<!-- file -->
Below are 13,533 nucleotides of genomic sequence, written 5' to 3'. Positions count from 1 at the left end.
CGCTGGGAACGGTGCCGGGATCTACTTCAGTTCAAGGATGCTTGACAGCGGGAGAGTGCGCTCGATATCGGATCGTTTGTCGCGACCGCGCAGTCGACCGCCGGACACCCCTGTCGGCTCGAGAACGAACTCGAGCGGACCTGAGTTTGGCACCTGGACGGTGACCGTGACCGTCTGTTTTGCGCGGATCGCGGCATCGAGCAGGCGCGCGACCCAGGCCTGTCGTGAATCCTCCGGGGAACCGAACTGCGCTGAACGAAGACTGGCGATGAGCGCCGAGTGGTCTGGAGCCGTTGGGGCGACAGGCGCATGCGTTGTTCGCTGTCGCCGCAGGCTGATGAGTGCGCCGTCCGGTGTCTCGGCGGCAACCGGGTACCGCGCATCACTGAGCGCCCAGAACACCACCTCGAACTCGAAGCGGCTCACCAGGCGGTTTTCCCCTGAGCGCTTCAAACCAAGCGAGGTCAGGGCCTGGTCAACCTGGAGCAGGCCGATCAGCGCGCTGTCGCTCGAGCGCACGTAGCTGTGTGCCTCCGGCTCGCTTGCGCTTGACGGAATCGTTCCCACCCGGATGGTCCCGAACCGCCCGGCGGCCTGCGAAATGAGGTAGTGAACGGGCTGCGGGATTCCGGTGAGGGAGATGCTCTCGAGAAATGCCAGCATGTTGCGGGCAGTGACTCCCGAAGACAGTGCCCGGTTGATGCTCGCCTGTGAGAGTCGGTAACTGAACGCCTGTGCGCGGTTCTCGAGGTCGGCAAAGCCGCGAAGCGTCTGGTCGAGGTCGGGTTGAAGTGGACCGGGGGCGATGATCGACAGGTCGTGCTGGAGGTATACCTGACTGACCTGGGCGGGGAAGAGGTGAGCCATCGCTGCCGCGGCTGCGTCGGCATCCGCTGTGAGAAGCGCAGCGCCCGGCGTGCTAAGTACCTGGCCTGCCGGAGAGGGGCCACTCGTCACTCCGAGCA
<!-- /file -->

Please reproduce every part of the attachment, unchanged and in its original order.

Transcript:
Below are 13,533 nucleotides of genomic sequence, written 5' to 3'. Positions count from 1 at the left end.
CGCTGGGAACGGTGCCGGGATCTACTTCAGTTCAAGGATGCTTGACAGCGGGAGAGTGCGCTCGATATCGGATCGTTTGTCGCGACCGCGCAGTCGACCGCCGGACACCCCTGTCGGCTCGAGAACGAACTCGAGCGGACCTGAGTTTGGCACCTGGACGGTGACCGTGACCGTCTGTTTTGCGCGGATCGCGGCATCGAGCAGGCGCGCGACCCAGGCCTGTCGTGAATCCTCCGGGGAACCGAACTGCGCTGAACGAAGACTGGCGATGAGCGCCGAGTGGTCTGGAGCCGTTGGGGCGACAGGCGCATGCGTTGTTCGCTGTCGCCGCAGGCTGATGAGTGCGCCGTCCGGTGTCTCGGCGGCAACCGGGTACCGCGCATCACTGAGCGCCCAGAACACCACCTCGAACTCGAAGCGGCTCACCAGGCGGTTTTCCCCTGAGCGCTTCAAACCAAGCGAGGTCAGGGCCTGGTCAACCTGGAGCAGGCCGATCAGCGCGCTGTCGCTCGAGCGCACGTAGCTGTGTGCCTCCGGCTCGCTTGCGCTTGACGGAATCGTTCCCACCCGGATGGTCCCGAACCGCCCGGCGGCCTGCGAAATGAGGTAGTGAACGGGCTGCGGGATTCCGGTGAGGGAGATGCTCTCGAGAAATGCCAGCATGTTGCGGGCAGTGACTCCCGAAGACAGTGCCCGGTTGATGCTCGCCTGTGAGAGTCGGTAACTGAACGCCTGTGCGCGGTTCTCGAGGTCGGCAAAGCCGCGAAGCGTCTGGTCGAGGTCGGGTTGAAGTGGACCGGGGGCGATGATCGACAGGTCGTGCTGGAGGTATACCTGACTGACCTGGGCGGGGAAGAGGTGAGCCATCGCTGCCGCGGCTGCGTCGGCATCCGCTGTGAGAAGCGCAGCGCCCGGCGTGCTAAGTACCTGGCCTGCCGGAGAGGGGCCACTCGTCACTCCGAGCA